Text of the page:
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Corneal Topography: Get to New Heights

By July 2, 2024July 8th, 2024In the Press, News

See how elevation data reveals the greatest truths about corneo-scleral shape.

By Aaron Wolf, OD

The evolution in corneal and scleral shape assessment has shifted towards the use of sagittal height elevation data rather than traditional curvature measurements. This change is significant for practitioners and manufacturers alike, particularly in the realm of contact lens fitting and anterior segment imaging.

“Corneo-scleral profilometry is particularly valuable in scleral lens fitting for both simple and complex ocular geographies.”

This two-part series explores the tools for understanding cornea and sclera shapes: part one focuses on diagnostics, while part two (coming soon) will cover how to use these technologies to improve lens fitting practices.

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Here are some key takeaways from the article, highlighting the most relevant insights and discoveries:

Corneo-scleral Profilometry

There are projection-based devices used for ocular surface topography, the corneo-scleral profilometers. The main distinction is that they are designed to derive their principal data from sagittal height elevation differences, not curvature, offering a dramatically better representation of 3D modeling of the eye than prior projection topographers. Corneo-scleral profilometry is particularly valuable in scleral lens fitting for both simple and complex ocular geographies.

The Eye Surface Profiler (ESP) is able to image over 20mm in a single image capture with over 500,000 data points: projection grid (left), 20mm profilometry elevation map (center) and three-dimensional reconstruction (right) of eye with keratoconus and pinguecula.

Curvature data does not necessarily correlate with sagittal depth (Figure 1). Three similarly shaped corneas with oblate profiles show different ocular shapes and elevation profiles. Patient A has a mean K of 36D and a sagittal height of 3,810µm at 15mm. Patient B has a similar mean K of 42D and a significantly higher mean sagittal height of 4,220µm. Patient C has a similar mean K of 44D but a drastically higher mean sagittal height of 5,130µm. Although their topographical curvature data appears similar, their heights vary by almost 40%. This shows that ocular shape assumptions based on curvature are limited; elevation-based imaging is necessary for accurate assessment. Figure 1 confirms the accuracy of profilometry in representing ocular shape.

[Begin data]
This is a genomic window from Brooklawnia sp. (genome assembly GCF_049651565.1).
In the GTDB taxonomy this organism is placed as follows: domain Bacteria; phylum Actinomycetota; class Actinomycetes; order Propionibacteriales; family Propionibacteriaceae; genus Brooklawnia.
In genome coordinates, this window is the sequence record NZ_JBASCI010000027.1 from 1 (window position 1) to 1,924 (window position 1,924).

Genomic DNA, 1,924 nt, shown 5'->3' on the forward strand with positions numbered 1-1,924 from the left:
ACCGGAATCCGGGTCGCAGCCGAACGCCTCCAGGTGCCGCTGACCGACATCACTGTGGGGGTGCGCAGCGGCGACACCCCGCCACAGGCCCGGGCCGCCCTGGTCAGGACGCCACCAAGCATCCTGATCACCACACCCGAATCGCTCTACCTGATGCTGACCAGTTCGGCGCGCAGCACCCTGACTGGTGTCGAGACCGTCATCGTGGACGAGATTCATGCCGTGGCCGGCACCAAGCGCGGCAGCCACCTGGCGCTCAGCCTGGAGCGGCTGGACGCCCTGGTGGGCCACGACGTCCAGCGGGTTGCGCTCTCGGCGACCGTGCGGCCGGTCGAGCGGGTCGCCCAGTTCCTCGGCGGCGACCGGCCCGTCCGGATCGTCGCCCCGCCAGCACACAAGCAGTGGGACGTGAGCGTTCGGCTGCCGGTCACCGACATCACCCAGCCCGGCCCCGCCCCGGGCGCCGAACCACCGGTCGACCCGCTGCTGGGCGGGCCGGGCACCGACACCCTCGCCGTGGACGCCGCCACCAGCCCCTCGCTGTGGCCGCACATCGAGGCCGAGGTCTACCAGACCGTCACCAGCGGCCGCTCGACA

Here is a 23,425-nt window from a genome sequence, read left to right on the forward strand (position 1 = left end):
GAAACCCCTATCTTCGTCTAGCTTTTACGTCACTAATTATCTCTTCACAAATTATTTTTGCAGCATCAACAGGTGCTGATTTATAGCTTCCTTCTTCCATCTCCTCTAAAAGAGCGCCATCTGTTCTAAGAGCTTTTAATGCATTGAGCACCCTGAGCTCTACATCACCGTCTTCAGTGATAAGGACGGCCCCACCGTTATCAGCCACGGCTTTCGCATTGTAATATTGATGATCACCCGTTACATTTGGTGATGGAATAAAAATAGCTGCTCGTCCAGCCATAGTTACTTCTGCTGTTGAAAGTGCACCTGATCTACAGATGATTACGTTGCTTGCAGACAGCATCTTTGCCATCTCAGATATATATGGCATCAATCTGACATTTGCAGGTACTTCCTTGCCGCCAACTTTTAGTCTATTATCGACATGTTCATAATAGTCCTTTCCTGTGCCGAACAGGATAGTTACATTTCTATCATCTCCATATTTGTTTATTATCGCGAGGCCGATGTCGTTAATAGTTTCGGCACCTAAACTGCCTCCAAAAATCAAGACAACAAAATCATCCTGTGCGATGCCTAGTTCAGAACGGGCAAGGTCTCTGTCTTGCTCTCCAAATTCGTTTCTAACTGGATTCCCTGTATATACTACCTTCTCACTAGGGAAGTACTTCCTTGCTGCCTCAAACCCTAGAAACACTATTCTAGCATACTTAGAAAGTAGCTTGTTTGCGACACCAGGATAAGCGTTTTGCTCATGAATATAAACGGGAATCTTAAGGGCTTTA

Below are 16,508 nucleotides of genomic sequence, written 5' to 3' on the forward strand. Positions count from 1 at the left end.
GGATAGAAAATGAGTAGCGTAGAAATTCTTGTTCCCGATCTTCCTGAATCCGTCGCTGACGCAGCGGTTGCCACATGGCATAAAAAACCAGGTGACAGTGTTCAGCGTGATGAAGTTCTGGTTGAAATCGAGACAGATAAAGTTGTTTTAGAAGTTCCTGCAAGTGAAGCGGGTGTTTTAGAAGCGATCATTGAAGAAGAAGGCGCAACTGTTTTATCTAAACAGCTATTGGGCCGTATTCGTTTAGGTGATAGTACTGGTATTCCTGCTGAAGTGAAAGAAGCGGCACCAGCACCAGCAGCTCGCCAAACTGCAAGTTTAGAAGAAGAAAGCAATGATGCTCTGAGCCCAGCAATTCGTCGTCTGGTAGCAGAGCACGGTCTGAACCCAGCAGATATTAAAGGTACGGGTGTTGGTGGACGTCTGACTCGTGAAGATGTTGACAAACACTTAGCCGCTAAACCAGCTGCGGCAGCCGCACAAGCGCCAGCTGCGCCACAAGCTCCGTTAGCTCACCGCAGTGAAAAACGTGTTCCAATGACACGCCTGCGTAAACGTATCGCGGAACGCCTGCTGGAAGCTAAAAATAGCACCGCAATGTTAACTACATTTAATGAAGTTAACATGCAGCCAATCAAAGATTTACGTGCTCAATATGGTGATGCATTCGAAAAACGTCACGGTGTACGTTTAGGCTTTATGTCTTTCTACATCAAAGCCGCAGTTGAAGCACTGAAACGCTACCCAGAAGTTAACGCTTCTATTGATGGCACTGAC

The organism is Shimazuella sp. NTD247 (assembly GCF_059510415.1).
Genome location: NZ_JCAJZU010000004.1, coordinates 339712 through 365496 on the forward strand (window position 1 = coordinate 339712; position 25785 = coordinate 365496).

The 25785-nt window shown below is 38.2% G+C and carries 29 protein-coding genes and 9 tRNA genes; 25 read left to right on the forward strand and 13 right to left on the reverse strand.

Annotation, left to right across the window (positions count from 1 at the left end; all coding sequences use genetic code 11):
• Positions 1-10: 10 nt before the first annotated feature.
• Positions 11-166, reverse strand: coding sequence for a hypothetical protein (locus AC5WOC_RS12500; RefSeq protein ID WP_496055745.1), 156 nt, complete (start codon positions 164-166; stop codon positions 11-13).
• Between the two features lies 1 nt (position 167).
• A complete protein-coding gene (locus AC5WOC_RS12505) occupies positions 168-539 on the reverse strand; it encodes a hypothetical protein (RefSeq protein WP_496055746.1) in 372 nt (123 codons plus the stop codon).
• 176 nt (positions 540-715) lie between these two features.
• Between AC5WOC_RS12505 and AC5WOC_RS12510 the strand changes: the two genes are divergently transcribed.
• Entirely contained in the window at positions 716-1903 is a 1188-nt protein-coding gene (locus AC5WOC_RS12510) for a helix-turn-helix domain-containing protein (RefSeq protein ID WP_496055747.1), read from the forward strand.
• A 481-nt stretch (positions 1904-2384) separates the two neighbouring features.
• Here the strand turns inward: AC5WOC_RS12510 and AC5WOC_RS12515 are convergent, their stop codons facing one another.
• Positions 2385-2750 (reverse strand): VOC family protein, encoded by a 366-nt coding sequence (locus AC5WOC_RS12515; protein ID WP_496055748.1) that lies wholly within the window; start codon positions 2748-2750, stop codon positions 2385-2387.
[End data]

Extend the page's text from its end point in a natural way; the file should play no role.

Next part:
Fig. 1 Notice how precisely the profilometry profile beneath each ESP elevation map correlates to the Scheimpflug tomography slice at the same meridian, confirming the accuracy of profilometry in representing ocular shape.

“Thinking about the cornea in terms of curvature is of little use to describe ocular shape, contrary to prior assumptions. Elevation-based topographical data is the only true way to achieve a full picture for managing the refractive and ocular health of our patients to the best of our ability.”

By Aaron Wolf, OD

Those practitioners who have elevation-based instruments may be at an advantage in gaining a more comprehensive picture of the ocular surface anatomy.